Why work with sales agents and distributors?

Doing a deal with a sales agent or a distributor is not a rule, and you may want to do sales and distribution, partly, or entirely, yourself. However, it is worth considering that:

Sales agents and distributors have vast contacts and existing, nurtured relationships with the buyers and important partners necessary to get a film bought and seen. Utilising those relationships for the sake of the film is what justifies their cut. 

Sales agents and distributors have experience and knowledge that an emerging filmmaker, may not have. They can gauge how much your film may be valued by different buyers, what’s a good offer and what isn’t, when to accept and when to hold out, and, most importantly, which buyers will deliver on getting the film seen by audiences. They will also know the personal tastes of buyers, festival programmers, cinema bookers, critics, journalists.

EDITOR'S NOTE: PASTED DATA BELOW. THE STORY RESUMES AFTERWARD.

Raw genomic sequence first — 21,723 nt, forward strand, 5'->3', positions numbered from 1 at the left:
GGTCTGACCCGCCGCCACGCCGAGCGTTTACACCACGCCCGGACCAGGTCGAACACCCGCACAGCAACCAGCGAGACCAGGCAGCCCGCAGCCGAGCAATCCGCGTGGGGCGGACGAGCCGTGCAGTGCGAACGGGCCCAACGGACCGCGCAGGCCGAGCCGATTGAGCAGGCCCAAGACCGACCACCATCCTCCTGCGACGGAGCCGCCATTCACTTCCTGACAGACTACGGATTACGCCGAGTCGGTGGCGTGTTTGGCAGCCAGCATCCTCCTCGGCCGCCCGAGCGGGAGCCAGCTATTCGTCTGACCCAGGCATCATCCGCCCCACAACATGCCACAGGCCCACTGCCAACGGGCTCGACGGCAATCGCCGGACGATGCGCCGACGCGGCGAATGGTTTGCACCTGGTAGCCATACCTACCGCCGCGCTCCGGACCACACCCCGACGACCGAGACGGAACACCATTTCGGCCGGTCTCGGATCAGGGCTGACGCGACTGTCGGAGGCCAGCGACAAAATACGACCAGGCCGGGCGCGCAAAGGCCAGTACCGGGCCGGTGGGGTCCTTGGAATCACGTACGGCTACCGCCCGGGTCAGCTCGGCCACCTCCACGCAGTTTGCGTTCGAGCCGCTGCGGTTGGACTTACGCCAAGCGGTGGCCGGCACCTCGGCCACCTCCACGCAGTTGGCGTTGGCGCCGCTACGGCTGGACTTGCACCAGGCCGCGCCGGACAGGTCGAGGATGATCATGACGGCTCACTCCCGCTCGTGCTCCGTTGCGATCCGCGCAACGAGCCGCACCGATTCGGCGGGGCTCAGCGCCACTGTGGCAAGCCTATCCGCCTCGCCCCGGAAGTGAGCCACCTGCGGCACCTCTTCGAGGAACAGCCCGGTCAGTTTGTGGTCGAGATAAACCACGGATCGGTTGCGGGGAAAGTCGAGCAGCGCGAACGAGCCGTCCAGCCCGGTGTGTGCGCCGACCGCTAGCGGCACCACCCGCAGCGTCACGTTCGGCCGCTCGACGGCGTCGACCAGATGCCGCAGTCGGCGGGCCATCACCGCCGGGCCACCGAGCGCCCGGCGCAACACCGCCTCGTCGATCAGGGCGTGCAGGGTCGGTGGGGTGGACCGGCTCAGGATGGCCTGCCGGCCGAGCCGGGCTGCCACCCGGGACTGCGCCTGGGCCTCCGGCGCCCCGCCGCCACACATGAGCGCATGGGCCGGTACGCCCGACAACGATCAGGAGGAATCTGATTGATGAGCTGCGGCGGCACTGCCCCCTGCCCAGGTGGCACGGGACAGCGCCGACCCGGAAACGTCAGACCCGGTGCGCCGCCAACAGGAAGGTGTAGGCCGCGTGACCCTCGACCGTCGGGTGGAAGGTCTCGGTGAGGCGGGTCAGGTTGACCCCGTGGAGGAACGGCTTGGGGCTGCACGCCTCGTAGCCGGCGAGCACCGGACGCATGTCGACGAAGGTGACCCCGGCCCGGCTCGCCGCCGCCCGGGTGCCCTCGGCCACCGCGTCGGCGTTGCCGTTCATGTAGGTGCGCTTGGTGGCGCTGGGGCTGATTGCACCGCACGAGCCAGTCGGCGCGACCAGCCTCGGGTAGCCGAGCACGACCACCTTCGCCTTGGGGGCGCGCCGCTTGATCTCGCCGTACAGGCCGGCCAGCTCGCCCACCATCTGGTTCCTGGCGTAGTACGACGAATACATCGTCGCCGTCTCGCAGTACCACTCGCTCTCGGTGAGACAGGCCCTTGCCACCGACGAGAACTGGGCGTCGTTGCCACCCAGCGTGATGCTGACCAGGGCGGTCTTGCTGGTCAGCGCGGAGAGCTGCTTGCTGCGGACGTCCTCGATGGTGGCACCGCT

Contracts, MGs and costs

Contracts with sales agents and distributors differ from companies to companies but there are some common elements:

Agreements are usually for a period of 7 years, and up to 15 year. 

The commission a sales agent will ask for will vary from company to company. They may want to take 10% from selling north American rights, or a 10% on a global SVOD sale, and 30% for the rest of the world or for less commercial titles. Sales agents will often split any festival and non-theatrical revenue 50/50.

Distributors will split revenues differently across the different rights that they are managing for a film. They may split any profits from theatrical revenues 50/50 but demand a 70% cut on the ‘home entertainment’ rights.

These splits are always negotiable and it’s useful to ask advice from other trusted producers on the offer and ideally, try and get a few different offers for comparison.